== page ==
I was out in Westminster one morning last week when suddenly the streets seemed to fill with traffic wardens. It was 8.30, and I was most impressed; such signs of punctuality and efficiency are rare in the public service.
Please do not get me wrong: I do not in the least begrudge the slight pleasure that these immigrant Nigerians — for such seemed to be the national origin of a large proportion of the guardians of the public kerbs — must derive from causing a pinprick of irritation to the owners of the shiny new BMWs and Jaguars that they themselves will never be able to afford (unless they seek a career in Nigeria's principal national industry, fraud). No: I can quite understand and even sympathise with the joy of writing all those little tickets.
As I drove down the Great West Road, the meaning of the comparatively large number of hard-working traffic wardens — three to a short street, in some places — suddenly became clear to me. As everyone knows, the speed limit on the Great West Road changes from furlong to furlong, for no reason intrinsic to the road itself, and it is also furnished with more cameras than the CIA. It is almost impossible to drive along the Great West Road and stick to the changing speed limit: the road itself, its speed limits and its cameras exist to raise revenue.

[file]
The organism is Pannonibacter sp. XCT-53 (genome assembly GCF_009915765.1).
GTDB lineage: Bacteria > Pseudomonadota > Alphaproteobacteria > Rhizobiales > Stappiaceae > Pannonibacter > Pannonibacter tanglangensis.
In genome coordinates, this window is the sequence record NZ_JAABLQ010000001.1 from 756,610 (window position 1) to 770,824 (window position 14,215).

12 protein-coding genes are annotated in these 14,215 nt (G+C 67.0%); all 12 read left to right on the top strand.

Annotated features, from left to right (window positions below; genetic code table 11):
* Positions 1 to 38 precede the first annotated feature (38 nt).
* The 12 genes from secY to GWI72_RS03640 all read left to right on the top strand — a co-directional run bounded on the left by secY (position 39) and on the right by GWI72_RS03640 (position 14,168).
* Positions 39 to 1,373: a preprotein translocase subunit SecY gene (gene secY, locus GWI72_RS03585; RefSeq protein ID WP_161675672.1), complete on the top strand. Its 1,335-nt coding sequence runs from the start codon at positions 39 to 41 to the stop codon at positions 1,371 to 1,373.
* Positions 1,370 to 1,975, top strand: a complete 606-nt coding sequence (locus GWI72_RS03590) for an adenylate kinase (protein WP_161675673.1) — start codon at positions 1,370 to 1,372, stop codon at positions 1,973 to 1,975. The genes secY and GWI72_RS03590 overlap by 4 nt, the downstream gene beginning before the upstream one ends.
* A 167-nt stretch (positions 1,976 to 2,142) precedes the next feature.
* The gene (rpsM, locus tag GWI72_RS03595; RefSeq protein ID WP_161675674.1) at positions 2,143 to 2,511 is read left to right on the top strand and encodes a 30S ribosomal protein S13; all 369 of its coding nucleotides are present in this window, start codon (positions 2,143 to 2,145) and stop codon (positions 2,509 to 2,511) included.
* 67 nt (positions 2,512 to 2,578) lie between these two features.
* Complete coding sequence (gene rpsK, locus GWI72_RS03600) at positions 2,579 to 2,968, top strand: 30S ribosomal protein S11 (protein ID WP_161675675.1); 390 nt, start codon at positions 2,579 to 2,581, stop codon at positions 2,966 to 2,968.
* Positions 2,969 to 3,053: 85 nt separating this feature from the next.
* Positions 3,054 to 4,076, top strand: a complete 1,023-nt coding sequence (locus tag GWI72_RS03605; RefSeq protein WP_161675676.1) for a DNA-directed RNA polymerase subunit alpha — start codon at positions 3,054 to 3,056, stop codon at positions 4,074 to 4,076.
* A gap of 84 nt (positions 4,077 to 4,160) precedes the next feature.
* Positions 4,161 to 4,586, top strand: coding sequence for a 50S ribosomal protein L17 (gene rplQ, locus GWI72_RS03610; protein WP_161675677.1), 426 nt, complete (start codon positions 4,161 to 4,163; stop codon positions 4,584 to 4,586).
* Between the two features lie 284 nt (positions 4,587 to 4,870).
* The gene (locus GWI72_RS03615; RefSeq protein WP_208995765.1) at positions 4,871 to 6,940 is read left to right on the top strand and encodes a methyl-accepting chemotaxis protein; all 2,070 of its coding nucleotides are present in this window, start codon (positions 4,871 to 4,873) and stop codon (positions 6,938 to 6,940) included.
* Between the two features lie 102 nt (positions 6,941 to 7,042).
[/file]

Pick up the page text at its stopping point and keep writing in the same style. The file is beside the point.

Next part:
But what is this revenue for? To pay for the raising of more revenue, of course. Once this great principle has been grasped, it becomes immediately apparent why our traffic wardens are so efficient but our schools teach nothing.
It goes without saying that the main function of many people working in the health service is to draw a salary. They are certainly not paid to think, nor do they think it any part of their duty to do so.
The other day, for example, I was passed a message from a district nurse, asking me to telephone her once I had seen a patient of hers who had been admitted to the hospital. I duly called the number given, which was answered by a receptionist.
'Can I speak to Miss M—, district nurse, please?' I asked, having first introduced myself. In fact, the receptionist already knew me.
'She's out of the office.' 'Does she carry a mobile?'
'Could I have the number to ring her?' 'No.'
'Because we're not allowed to give out mobile phone numbers.'
'But I'm a consultant, you know who I am, I've been working here for more than 13 years.' 'It's our policy not to give out numbers.' Oh policy, what crimes are committed in thy name!
I decided then and there to write what a distinguished anglophile Ceylonese physician of my acquaintance used to call 'a stinker', that is to say a letter of strongly worded protest, to the chief executive of my hospital trust. Of course, I knew it was completely pointless, that no letter in a bottle, no time-capsule in outer space, is ever more comprehensively lost than a letter from a senior doctor to the chief executive of a National Health Service trust. But at least it relieved my feelings.
Dear Sir, I wrote, I shoold be grateful if you will draw to the attention of administrative staff the necessity, however painful it may be or unnatural it may seem, occasionally to think Yours sincere*.